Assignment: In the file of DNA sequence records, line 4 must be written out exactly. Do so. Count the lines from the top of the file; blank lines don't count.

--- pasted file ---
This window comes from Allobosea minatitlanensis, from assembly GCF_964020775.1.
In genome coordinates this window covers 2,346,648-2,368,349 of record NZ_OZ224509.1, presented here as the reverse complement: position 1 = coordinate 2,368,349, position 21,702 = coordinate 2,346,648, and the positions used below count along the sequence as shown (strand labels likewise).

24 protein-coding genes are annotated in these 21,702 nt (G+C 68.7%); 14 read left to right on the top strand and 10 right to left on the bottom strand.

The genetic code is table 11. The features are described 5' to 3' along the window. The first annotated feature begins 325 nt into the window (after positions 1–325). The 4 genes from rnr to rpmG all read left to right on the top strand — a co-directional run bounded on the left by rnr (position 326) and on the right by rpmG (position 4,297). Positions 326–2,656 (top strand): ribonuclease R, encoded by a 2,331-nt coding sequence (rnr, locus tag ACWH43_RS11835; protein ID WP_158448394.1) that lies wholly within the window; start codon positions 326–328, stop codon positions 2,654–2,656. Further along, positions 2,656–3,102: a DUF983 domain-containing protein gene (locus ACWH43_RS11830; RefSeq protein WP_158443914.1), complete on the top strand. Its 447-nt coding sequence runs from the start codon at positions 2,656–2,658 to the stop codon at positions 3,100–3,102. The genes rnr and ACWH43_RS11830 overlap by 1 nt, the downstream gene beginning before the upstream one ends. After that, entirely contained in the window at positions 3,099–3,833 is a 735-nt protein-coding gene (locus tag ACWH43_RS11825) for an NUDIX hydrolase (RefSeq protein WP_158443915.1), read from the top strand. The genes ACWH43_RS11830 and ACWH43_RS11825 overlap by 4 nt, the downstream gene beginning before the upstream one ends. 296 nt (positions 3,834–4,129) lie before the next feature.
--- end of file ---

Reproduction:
The genetic code is table 11. The features are described 5' to 3' along the window. The first annotated feature begins 325 nt into the window (after positions 1–325). The 4 genes from rnr to rpmG all read left to right on the top strand — a co-directional run bounded on the left by rnr (position 326) and on the right by rpmG (position 4,297). Positions 326–2,656 (top strand): ribonuclease R, encoded by a 2,331-nt coding sequence (rnr, locus tag ACWH43_RS11835; protein ID WP_158448394.1) that lies wholly within the window; start codon positions 326–328, stop codon positions 2,654–2,656. Further along, positions 2,656–3,102: a DUF983 domain-containing protein gene (locus ACWH43_RS11830; RefSeq protein WP_158443914.1), complete on the top strand. Its 447-nt coding sequence runs from the start codon at positions 2,656–2,658 to the stop codon at positions 3,100–3,102. The genes rnr and ACWH43_RS11830 overlap by 1 nt, the downstream gene beginning before the upstream one ends. After that, entirely contained in the window at positions 3,099–3,833 is a 735-nt protein-coding gene (locus tag ACWH43_RS11825) for an NUDIX hydrolase (RefSeq protein WP_158443915.1), read from the top strand. The genes ACWH43_RS11830 and ACWH43_RS11825 overlap by 4 nt, the downstream gene beginning before the upstream one ends. 296 nt (positions 3,834–4,129) lie before the next feature.